Interestingly, sufferers of misophonia — and Proust was in good company, likely including Nathaniel Hawthorne, Thomas Mann, Samuel Beckett, and Gustav Mahler, according to Mason Currey’s Daily Rituals: How Artists Work — only mind noise that’s sporadic or concussive. “What bothers me is never continuous noise, even loud noise, if it is not struck,” Proust explains for the second time. Any writer who can’t put down two words in succession while someone is practicing drums or preparing a meal in the kitchen but easily enters a state of flow against the steady background hum of a café or bar understands.

Worth noting is the fact that Proust was conducting his white-gloved battles with household noises heard from inside a bedroom while the First World War was blowing life apart with unprecedented fury in other parts of France. As a military audiologist reports of a war whose din was not recorded and can hardly be imagined, “Artillery rounds created noise levels of 140 dB or more, which were often heard in London some 200 miles from the front . . . During a bombardment the noise was loud enough to split the eardrums and it quite commonly caused permanent hearing loss, especially among gunners.” The condition that during the conflict became known as “shell shock” was in part a response to the effects of repeated, horrific noise.

The Great War’s destructiveness, if not its noise, was indeed a frequent subject of the letters – those from 1914 to 1918 could hardly avoid it. Yet even when they touch on the combat death of a friend or the leveling of a landmark like the cathedral of Reims, they exude aestheticized distance like faint perfume. The writer’s suffering and solitude make a far more resounding clamor on the page.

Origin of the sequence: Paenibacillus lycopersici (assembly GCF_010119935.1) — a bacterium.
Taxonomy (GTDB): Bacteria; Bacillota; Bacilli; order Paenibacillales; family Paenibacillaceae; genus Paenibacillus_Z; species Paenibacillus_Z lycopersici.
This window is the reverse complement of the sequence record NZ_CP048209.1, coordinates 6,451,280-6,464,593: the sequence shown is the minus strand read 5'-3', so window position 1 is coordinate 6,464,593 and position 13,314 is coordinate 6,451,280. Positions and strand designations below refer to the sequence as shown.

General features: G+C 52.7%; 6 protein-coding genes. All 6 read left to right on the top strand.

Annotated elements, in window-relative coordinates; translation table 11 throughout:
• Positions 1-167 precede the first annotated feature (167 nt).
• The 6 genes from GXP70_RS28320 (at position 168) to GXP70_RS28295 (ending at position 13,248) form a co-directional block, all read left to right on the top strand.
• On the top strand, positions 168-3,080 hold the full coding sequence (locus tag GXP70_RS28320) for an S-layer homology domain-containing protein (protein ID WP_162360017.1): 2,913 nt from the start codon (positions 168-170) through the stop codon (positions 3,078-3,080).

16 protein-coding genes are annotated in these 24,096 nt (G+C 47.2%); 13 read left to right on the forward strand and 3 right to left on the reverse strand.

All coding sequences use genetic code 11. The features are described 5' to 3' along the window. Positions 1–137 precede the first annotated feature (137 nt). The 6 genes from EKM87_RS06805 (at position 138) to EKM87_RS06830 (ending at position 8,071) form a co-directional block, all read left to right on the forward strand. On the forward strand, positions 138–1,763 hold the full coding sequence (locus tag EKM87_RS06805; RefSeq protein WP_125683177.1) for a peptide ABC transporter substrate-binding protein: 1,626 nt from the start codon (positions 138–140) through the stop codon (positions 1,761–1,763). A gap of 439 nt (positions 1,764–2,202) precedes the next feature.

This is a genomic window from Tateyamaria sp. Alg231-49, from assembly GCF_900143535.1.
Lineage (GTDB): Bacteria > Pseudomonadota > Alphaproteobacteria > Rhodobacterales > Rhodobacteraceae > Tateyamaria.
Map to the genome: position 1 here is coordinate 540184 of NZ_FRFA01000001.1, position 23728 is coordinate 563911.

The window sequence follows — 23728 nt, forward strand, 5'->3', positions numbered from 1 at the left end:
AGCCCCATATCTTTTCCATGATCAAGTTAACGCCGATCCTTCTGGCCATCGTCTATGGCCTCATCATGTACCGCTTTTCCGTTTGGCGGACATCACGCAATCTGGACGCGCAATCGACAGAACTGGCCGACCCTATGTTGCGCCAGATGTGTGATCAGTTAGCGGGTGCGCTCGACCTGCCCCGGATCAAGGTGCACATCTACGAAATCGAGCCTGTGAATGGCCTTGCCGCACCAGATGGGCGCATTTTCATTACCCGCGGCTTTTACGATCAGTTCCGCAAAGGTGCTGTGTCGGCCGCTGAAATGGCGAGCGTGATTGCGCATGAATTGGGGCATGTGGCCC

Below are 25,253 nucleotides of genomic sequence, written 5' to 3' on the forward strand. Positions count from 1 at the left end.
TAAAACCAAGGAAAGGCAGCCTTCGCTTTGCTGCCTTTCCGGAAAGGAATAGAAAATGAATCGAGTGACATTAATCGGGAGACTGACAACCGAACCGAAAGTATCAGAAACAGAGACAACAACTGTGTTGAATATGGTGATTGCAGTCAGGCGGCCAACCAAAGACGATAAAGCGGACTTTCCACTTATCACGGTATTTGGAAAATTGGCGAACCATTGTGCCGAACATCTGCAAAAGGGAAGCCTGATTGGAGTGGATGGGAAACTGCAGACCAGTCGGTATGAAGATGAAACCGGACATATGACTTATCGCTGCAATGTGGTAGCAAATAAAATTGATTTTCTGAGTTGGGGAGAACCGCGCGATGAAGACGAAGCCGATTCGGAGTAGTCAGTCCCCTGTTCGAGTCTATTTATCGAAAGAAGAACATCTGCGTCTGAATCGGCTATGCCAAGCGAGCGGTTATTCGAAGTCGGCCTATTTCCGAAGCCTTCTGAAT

Proust’s work and its legacy is a tangle of paradox, not to mention syntax. His weighty masterpiece, for example, is full of fleeting delicacy. This deceptively slight collection of letters, recently unearthed in a Paris archive, evokes similarly lavish wonders. How can such a vibrant picture of a life emerge from only twenty-six missives, some quite short? The translator’s fascinating afterword, full of sensate detail, reads like a detective story. All of a sudden it occurs that Proust’s friendship with Mme. Williams is an online relationship avant la lettre: imbued with intensity and imperative disclosure, despite their never meeting (or because of it). Their letters arrived from two flights of stairs away by way of a distant server — I mean post office.

Lydia Davis’s elegant translation, too, begets complex considerations. Primarily about the weird project that is taking a work made from specific materials — strings of particular words with their own sound, nuance, rhythm, diction — and replacing all its parts with different materials, then calling it the same thing. Germaine Greer holds a contrarian view of the writer Davis obviously reveres as well as finds a kindred spirit (“If you haven’t read Proust, don’t worry. This lacuna in your cultural development you do not need to fill”) but she is technically right that “all translation is mistranslation.” Because Davis’s own genius is akin to Proust’s — and because she does not so much translate as inhabit — her mistranslation is as like to the original as it may be possible to get.